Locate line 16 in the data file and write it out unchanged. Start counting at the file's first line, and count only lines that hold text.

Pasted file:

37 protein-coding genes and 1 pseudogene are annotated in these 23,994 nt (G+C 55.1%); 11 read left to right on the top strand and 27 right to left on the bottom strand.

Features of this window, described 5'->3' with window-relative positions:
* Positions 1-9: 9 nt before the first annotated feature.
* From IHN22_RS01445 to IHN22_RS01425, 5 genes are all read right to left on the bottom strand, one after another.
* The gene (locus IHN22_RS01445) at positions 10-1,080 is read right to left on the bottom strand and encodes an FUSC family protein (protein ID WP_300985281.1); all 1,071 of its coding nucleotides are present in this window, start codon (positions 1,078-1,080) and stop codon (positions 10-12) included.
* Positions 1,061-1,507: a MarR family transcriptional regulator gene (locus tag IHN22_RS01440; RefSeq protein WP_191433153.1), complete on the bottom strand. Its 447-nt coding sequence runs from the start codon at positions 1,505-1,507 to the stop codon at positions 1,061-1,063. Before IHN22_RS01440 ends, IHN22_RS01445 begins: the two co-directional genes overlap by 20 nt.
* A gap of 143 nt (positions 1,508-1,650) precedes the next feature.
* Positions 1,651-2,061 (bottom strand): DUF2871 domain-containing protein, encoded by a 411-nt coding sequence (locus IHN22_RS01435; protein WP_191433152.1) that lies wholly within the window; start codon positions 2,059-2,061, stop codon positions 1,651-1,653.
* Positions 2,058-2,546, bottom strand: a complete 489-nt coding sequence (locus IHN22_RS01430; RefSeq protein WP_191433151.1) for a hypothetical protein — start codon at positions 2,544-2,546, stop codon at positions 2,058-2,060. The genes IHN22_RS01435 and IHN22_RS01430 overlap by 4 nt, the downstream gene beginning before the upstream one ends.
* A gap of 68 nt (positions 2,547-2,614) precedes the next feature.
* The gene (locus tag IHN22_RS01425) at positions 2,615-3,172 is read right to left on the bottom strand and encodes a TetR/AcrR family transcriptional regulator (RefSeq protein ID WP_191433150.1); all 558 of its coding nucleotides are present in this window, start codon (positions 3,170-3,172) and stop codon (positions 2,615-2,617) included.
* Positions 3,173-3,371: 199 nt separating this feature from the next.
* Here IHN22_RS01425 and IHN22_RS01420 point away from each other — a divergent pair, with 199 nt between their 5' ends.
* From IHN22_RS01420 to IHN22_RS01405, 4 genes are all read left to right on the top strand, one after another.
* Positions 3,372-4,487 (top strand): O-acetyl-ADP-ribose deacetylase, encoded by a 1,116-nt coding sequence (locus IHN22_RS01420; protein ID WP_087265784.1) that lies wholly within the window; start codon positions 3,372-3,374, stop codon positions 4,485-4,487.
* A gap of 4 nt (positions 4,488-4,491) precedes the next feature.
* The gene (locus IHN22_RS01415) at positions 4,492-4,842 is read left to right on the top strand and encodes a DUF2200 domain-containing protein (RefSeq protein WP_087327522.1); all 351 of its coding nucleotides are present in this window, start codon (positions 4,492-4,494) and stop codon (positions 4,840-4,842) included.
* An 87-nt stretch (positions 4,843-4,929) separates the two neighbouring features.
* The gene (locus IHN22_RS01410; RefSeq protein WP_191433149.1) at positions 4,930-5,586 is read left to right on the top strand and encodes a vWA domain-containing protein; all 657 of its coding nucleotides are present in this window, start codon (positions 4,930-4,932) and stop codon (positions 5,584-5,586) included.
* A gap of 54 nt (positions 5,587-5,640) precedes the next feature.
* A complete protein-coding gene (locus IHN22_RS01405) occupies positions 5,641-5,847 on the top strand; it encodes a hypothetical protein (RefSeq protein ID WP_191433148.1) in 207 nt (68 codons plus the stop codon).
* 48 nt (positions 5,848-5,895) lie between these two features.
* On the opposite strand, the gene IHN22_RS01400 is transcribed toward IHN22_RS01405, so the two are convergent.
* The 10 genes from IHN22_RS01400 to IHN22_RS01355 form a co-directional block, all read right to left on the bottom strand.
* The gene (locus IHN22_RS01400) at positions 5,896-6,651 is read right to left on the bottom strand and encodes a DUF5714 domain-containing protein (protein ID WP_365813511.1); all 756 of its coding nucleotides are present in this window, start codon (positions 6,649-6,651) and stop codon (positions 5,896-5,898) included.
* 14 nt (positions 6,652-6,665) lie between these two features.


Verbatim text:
* A gap of 4 nt (positions 4,488-4,491) precedes the next feature.